A 24-hour nationwide strike by Belgian rail workers left commuters struggling to get to work today, while international Eurostar services between London and Brussels were cancelled.
The Belgian government said it could cost the economy £31m (€39m) in lost business.
Train stations across the country were empty and most people were choosing to either stay home or brave long hours on the roads to get to work.
The strike paralysed rail cargo services to the ports of Antwerp and Zeebruges, causing delays for shipping companies.
High-speed rail services run by Eurostar and Thalys also were forced to cancel their trains between Brussels and London, and between Brussels and Paris and Amsterdam.
The one-day strike started late on Monday after unions rejected a two-year pay and benefits package meant to boost productivity.
Unions demanded higher wages after the state-owned NMBS-SNCB railway company said it was profitable again.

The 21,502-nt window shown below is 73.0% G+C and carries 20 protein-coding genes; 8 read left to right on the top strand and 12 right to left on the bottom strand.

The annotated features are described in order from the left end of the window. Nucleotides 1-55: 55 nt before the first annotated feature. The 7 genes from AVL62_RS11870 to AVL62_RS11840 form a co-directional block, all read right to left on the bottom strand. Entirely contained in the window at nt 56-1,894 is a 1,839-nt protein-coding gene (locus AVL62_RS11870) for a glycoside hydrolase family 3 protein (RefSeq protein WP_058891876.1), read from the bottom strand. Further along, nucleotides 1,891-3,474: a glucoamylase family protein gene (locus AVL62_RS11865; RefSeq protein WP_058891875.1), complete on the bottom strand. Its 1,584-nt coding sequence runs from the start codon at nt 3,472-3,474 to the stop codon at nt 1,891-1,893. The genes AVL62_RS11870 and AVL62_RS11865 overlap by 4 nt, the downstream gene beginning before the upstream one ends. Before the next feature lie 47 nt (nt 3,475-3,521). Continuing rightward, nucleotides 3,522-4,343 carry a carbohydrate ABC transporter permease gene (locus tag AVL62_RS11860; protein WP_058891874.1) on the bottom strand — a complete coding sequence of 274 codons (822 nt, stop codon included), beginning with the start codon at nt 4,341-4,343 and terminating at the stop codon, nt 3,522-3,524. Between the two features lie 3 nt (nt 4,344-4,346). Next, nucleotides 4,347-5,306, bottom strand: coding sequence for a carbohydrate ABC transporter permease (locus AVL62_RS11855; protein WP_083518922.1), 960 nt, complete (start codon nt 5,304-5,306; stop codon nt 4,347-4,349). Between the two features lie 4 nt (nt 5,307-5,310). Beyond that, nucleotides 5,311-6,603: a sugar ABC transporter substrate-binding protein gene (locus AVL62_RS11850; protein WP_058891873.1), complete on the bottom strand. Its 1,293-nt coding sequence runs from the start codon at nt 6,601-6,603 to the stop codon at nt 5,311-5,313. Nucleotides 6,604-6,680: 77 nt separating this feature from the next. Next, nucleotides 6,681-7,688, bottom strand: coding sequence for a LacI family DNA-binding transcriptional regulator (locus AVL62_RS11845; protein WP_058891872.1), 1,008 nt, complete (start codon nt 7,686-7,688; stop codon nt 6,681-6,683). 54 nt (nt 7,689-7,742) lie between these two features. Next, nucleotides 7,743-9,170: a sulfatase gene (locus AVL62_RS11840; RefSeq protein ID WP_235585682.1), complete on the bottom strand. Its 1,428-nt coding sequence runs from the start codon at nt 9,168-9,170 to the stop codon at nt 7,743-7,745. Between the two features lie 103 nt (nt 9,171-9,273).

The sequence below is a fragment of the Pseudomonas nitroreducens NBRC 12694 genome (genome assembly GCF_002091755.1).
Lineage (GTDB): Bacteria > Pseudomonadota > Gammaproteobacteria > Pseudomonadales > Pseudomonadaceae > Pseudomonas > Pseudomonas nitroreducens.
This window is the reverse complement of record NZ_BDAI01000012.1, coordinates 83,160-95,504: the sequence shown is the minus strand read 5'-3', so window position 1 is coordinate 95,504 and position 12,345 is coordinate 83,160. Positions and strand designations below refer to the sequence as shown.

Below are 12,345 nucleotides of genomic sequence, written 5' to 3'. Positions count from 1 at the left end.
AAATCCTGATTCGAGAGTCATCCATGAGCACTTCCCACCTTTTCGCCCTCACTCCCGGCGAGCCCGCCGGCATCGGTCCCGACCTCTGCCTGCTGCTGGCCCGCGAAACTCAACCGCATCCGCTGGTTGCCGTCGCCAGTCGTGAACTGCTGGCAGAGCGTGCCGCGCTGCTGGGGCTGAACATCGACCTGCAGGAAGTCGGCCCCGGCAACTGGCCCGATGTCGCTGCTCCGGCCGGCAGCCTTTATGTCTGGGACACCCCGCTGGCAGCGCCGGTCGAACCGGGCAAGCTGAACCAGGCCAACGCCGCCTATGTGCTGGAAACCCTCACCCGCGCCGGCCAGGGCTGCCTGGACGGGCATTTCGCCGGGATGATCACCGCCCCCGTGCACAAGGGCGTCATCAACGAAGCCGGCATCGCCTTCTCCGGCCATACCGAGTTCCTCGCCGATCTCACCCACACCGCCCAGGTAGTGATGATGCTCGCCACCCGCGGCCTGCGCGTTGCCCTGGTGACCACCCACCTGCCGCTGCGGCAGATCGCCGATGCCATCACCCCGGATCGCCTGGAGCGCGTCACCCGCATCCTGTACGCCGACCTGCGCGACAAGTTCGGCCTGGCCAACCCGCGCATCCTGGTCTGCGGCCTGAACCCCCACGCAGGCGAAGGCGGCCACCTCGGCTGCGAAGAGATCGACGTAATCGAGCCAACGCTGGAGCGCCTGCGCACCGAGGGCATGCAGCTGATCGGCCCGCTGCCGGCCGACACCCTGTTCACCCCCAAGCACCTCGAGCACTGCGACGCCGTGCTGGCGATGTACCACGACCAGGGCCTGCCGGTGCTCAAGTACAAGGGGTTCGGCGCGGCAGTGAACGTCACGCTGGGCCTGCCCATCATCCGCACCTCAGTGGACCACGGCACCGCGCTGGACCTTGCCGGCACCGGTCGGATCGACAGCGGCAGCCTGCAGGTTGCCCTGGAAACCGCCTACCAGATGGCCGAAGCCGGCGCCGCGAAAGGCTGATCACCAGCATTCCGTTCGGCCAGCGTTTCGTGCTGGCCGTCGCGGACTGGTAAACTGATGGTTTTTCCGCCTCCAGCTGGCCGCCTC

Belgian Economy Minister Vincent Van Quickenborne said the strike would mean lost business and cause more harm to the environment as many commuters were forced to travel by car or bus.
“The economic damage is estimated around £31m (€39m),” Van Quickenborne told VRT radio.
Belgium’s four rail unions have rejected a two-year package offering extra pay in exchange for curbs on compensation days and part-time work.
The railways’ productivity rose by 32% between 2002 and 2006, but not at all in 2007. The unions said the offer included an average 2% raise in wages only and no overtime for weekend and night shift work.